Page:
Edinburgh's Easter Drylaw Drive residents furious after sewage flooding into back garden labelled 'not a priority'
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Residents whose gardens are being flooded with sewage water up to their knees are furious after they were told that fixing the problem is not a priority.
Tenants at five properties on Easter Drylaw Drive have been deluged by rainwater, surface water and sewage – up to 4ft deep - and they have even had faeces and needles floating in their gardens as a result of the problem. But after several years of pleading with Scottish Water and the council for help, they have been told that the street is not a priority for repairs.
One resident told the Evening News he is angry that his family is still suffering the aftermath every time there’s stormy weather or heavy rain. Now the man has said ‘enough is enough’ after recently receiving a letter from Scottish Water stating: “Based on our current investment priorities your property doesn’t qualify for a long term capital solution at this time.”
The dad-of-two who asked not to be named, said he first reported the problem in summer of 2019 and has also contacted the council over the years but was told Scottish Water couldn’t afford works recommended by independent contractors. The man said: “It’s a total nightmare. We’ve had about seven floods in the past couple of years. We were told when it started that these events happen only once every ten years but it’s more than once a year. It stinks and the clean up is horrific.
“Every time our gardens are ruined. We have human faeces to clean up and on a couple of occasions we have come across hypodermic needles. Some of the residents have very small children. This is surely a health and safety issue. People could catch something from that water. We have to take time off work to get our gardens and basements back to normal. It is incredibly stressful and has a major impact on our lives.”
His home is one of five properties situated at a low point within Easter Drylaw Drive where roads converge Easter Drylaw Avenue and Easter Drylaw Bank. One of the properties has an outlet which proceeds to the rear of the properties but it backs onto the railway and there is an embankment. Once gullies are at capacity and water reaches the very back from the outlet it has nowhere to go so it courses back down into gardens of families.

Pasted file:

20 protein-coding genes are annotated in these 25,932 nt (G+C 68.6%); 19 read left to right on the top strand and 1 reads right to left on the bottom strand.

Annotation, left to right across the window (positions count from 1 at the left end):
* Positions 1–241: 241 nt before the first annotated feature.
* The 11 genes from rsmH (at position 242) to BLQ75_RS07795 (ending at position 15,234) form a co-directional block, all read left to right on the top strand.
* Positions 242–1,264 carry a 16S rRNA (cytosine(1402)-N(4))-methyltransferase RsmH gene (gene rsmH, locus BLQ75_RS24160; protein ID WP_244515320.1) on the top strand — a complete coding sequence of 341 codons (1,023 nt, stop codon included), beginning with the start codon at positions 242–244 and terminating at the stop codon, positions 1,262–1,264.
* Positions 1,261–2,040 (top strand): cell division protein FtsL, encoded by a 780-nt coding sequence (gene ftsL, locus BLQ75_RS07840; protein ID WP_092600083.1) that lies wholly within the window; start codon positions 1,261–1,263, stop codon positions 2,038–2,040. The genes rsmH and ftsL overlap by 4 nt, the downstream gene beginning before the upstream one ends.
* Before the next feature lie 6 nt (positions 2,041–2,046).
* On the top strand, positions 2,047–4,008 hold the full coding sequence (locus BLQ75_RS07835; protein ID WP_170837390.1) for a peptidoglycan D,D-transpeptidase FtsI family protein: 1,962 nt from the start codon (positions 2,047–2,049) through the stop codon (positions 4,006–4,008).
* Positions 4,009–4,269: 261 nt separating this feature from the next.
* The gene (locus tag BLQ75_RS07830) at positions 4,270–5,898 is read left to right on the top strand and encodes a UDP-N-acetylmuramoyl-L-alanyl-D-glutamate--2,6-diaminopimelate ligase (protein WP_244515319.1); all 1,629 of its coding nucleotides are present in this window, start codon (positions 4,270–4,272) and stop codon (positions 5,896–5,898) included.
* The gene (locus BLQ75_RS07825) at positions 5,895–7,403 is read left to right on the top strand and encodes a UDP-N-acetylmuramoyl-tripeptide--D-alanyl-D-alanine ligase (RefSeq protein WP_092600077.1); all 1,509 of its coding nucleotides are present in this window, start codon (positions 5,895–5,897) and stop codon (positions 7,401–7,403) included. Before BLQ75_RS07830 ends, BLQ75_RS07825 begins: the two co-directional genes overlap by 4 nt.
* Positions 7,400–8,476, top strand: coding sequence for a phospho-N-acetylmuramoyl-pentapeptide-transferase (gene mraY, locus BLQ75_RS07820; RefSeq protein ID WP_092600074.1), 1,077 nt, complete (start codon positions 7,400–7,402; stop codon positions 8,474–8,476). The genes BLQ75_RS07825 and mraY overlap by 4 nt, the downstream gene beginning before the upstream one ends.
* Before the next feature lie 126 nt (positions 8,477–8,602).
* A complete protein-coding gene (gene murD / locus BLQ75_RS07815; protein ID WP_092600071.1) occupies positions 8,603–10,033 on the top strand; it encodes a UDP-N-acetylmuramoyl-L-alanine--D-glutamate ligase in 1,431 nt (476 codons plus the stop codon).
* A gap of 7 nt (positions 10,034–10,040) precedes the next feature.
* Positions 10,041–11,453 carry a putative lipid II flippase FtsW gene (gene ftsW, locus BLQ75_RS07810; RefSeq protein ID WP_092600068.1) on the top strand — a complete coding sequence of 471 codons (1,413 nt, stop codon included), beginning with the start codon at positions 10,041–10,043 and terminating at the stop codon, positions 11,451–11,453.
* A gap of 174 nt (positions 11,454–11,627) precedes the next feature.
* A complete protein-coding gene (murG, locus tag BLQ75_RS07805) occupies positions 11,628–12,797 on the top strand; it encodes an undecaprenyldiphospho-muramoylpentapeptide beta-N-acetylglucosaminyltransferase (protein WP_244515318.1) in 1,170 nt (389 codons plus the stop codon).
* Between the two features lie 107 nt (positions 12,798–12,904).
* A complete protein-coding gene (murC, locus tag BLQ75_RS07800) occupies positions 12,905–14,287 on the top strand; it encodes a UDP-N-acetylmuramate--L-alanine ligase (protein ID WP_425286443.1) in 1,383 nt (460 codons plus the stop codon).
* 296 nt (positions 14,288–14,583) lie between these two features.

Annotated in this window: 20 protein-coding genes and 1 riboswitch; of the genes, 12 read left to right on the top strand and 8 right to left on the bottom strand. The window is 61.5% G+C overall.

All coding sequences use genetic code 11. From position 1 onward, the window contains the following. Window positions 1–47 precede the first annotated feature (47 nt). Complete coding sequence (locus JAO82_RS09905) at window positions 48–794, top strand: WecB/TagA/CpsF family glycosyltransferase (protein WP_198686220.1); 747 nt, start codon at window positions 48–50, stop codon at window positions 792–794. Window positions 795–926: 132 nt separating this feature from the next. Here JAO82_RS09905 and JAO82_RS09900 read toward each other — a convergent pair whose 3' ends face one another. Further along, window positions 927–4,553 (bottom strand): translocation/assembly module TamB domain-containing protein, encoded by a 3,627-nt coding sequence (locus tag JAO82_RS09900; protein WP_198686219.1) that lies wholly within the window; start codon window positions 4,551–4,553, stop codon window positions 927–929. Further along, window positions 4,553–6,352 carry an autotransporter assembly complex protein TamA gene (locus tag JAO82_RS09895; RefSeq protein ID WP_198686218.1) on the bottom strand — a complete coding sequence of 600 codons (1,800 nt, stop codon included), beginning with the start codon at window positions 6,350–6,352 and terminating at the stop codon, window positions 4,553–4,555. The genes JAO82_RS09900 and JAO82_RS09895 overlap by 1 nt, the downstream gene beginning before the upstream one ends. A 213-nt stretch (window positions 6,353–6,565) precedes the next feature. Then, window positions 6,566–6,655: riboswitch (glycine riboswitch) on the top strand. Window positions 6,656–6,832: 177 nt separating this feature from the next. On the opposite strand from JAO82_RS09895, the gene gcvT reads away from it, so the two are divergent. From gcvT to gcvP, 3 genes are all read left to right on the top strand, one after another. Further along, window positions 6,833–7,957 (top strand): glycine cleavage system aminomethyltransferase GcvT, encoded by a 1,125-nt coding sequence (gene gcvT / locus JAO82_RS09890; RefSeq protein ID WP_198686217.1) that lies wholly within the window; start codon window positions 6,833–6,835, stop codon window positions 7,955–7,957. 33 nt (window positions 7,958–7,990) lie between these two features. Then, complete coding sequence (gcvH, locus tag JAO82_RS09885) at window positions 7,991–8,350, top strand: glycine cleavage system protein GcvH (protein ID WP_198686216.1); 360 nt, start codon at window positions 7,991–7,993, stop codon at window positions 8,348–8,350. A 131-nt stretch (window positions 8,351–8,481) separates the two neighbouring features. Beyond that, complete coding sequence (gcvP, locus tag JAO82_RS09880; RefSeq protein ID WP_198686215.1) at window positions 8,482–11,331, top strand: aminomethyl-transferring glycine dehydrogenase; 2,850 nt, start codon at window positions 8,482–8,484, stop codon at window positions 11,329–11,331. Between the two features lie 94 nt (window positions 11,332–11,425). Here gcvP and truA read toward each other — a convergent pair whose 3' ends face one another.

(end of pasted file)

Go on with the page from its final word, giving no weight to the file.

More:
He added: “This year in August we had another big thunderstorm and it covered the whole back garden area. I was out at work and had to get home to clean up. We were all up to our knees in it. Myself and neighbours have basements which the flood and sewage water seeps into through the brickwork and we have to get Scottish Water to come out to sanitise but they can take weeks to come out after. The only person who has supported us is Councillor Hal Osler. Nobody else seems to give a damn. It’s unacceptable to leave people in this state.”
Residents have been told by the council that their Surface Water Management Plans will identify the most critical areas in the city but stressed there are many affected areas across the city and limited funding.
A Scottish Water spokesperson said; “Scottish Water’s investigations have shown that there is a risk of sewer flooding at this location. This flooding is made worse by surface water run off which is the responsibility of City of Edinburgh Council. We have installed a Non-Return Valve on the sewer serving the properties to help reduce the risk of external garden flooding. We have also written to those affected offering further property level protection to reduce the internal impact from flooding.
"Sewer flooding mitigation projects are prioritised based on the frequency sewer flooding occurs and whether this is internal or external. Our investigation found that these properties do not meet the threshold for investment in a permanent sewer flooding mitigation project. We are committed to working with the City of Edinburgh Council on flooding issues as they become more frequent due to climate change. We are working together to develop a multi-agency, place led approach to sustainably manage drainage and surface water, and create flood resilient communities.”
Edinburgh council has been contacted for comment.